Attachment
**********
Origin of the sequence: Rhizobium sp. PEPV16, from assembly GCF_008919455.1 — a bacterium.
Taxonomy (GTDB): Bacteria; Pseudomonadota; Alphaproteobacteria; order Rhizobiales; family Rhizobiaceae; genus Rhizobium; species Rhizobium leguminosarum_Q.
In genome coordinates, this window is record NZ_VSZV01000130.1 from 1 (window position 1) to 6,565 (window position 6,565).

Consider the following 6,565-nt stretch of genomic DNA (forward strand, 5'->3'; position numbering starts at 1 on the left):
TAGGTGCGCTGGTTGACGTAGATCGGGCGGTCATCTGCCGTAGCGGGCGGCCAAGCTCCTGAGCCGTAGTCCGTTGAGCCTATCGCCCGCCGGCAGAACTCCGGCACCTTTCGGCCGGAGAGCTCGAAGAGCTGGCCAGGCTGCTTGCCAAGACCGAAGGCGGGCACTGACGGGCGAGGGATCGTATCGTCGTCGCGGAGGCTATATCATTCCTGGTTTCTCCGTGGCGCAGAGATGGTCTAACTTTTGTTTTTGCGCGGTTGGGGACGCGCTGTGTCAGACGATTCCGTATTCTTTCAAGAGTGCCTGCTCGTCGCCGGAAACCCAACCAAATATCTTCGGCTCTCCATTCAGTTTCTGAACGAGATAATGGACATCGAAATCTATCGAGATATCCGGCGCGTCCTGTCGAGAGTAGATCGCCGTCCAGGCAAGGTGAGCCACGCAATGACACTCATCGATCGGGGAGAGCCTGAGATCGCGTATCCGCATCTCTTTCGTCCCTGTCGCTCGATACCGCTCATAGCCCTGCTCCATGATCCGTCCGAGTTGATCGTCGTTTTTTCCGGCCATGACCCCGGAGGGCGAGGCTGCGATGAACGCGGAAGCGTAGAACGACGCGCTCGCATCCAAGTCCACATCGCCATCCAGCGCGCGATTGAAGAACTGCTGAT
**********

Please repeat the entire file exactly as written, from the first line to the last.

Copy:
Origin of the sequence: Rhizobium sp. PEPV16, from assembly GCF_008919455.1 — a bacterium.
Taxonomy (GTDB): Bacteria; Pseudomonadota; Alphaproteobacteria; order Rhizobiales; family Rhizobiaceae; genus Rhizobium; species Rhizobium leguminosarum_Q.
In genome coordinates, this window is record NZ_VSZV01000130.1 from 1 (window position 1) to 6,565 (window position 6,565).

Consider the following 6,565-nt stretch of genomic DNA (forward strand, 5'->3'; position numbering starts at 1 on the left):
TAGGTGCGCTGGTTGACGTAGATCGGGCGGTCATCTGCCGTAGCGGGCGGCCAAGCTCCTGAGCCGTAGTCCGTTGAGCCTATCGCCCGCCGGCAGAACTCCGGCACCTTTCGGCCGGAGAGCTCGAAGAGCTGGCCAGGCTGCTTGCCAAGACCGAAGGCGGGCACTGACGGGCGAGGGATCGTATCGTCGTCGCGGAGGCTATATCATTCCTGGTTTCTCCGTGGCGCAGAGATGGTCTAACTTTTGTTTTTGCGCGGTTGGGGACGCGCTGTGTCAGACGATTCCGTATTCTTTCAAGAGTGCCTGCTCGTCGCCGGAAACCCAACCAAATATCTTCGGCTCTCCATTCAGTTTCTGAACGAGATAATGGACATCGAAATCTATCGAGATATCCGGCGCGTCCTGTCGAGAGTAGATCGCCGTCCAGGCAAGGTGAGCCACGCAATGACACTCATCGATCGGGGAGAGCCTGAGATCGCGTATCCGCATCTCTTTCGTCCCTGTCGCTCGATACCGCTCATAGCCCTGCTCCATGATCCGTCCGAGTTGATCGTCGTTTTTTCCGGCCATGACCCCGGAGGGCGAGGCTGCGATGAACGCGGAAGCGTAGAACGACGCGCTCGCATCCAAGTCCACATCGCCATCCAGCGCGCGATTGAAGAACTGCTGAT